Everyone in the museums sector, from local historical societies to the large national funded institutions, all have the same problem. We are faced today with an odd shaped challenge.
People want to give us ‘stuff,’ all sorts of stuff. It comes in all shapes and sizes.
Victor lawn mowers are left on a museum’s doorstep. Grandma’s willow china is lovingly wrapped and gifted to historical societies. Paintings and prints of yesterday’s heroes are stacked row upon row in council town halls.
In the last 200 years we have lived through an age of unprecedented access to consumer objects. Never before has it been so easy for every person and every family to acquire. And acquire we have. An estimated 80 billion pieces of clothing are made every year world wide. Australians spend about $18 billion every Christmas. We have the biggest houses in the world, 10% bigger than the USA.
And those houses are full. We are swimming in stuff.
Here in the museums sector, that stuff will make its way to us. I’ve been on the receiving end as I’m sure many others have too. The little old lady is standing in front of me with her dresses and towels from her birthplace across the sea. The photographer, the collector, the history buff... surely, you must want it? It must mean something, they say.
But what do I do with it? Should it be catalogued, digitialised or exhibited? All of it? Just part of it? Maybe none of it?
How do we decide? Sorting through this excess of stuff raises tricky questions wrapped in emotion. Objects and our attachment to them is an emotive subject. To dig our way out of this age of excess we must ask new questions:
Which objects are curiosities?
Which are messengers of nostalgia?
Which are significant and deserve our limited resources?
And we have limited resources. We all know there’s only so much money to go around, museums have always had tight budgets. But it is more than that, our natural resources at a global level are limited. Our budget allocation from the earth is running out.
So which of these do we give our limited resources? Curiosity, nostalgia or significance.
Objects of curiosity are the collections of intrigue and wonder, thousands of glass bottles, thousands of vintage dresses, rows upon rows of model T-Fords. The visitor looks at them and is intrigued, they may have a love/hate relationship with it depending on whether they love dresses or cars.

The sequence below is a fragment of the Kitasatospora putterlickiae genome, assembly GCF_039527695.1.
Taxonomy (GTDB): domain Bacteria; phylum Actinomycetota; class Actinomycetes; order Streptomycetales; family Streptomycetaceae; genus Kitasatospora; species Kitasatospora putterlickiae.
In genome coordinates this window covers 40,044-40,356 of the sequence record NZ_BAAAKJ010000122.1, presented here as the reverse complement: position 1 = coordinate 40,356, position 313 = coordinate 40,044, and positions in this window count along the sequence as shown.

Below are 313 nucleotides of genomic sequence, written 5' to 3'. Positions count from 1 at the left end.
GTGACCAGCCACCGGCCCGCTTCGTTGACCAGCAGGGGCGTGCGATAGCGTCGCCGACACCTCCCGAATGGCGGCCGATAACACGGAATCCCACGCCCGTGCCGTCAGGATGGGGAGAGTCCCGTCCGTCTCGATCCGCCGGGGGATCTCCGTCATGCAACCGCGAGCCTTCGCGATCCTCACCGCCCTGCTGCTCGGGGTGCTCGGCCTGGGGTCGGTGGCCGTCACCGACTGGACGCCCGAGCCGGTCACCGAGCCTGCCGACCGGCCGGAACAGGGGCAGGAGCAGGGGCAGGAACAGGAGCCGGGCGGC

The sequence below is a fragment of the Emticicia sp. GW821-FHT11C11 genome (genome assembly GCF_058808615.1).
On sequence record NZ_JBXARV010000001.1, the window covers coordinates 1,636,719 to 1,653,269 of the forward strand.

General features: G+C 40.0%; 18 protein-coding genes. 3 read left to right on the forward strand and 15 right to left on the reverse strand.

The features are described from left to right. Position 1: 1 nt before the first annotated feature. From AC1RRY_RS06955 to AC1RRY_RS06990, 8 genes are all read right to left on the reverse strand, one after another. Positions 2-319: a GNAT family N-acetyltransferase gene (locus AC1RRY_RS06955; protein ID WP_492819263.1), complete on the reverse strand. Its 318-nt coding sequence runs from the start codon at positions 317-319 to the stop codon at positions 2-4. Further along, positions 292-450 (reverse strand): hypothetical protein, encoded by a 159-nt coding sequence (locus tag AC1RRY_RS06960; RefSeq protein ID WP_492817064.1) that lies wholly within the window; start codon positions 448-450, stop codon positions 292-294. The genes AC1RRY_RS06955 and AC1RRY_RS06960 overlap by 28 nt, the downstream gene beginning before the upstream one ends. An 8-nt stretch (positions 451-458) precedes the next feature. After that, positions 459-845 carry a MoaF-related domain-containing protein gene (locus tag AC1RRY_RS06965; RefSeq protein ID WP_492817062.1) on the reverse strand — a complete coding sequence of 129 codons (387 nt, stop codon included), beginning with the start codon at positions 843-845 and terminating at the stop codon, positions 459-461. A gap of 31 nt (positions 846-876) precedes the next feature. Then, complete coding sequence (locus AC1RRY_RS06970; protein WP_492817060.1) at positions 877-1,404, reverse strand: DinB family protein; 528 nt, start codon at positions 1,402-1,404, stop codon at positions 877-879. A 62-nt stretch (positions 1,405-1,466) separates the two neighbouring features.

Curiosity has its place but lets not pretend it is significance.
Objects of nostalgia are collections, which are kept because we have a yearning for something that we feel is lost: our younger days, our ancestors perhaps, a time when our town was something.
Nostalgia may well have its place too, but should it have our limited resources?
So we turn to significance. As a curator, I’ve been trained in significance and how to judge it. I’ve written significance assessments for all sorts of objects and collections. We curators use the word significance like we know what it means. Museums can go object by object through our collections, 1000, 10,000, 1 million items. Object by object to assess its significance against the criteria we have written. We can get lost in the detail. But if we are interested in the future sustainability of our collections we have to ask a very different question.
Significance has to be taken back up to the bigger picture.
What are we giving the generations who come after us? We can not give them collections that are just curiosities or may have nostalgia; to us. How are we to know what they will find curious? And nostalgia, well, nostalgia is a transient, flighty beast, here today, gone tomorrow.
To chart our way through this age of excess, we must come back to significance. Our limited resources must be given to those items with real significance.
The question needs to be more:
In 250 years time, will our descendants look at what we’ve kept and thank us?
Or will they look at what we’ve kept and curse us for the burden we have given them?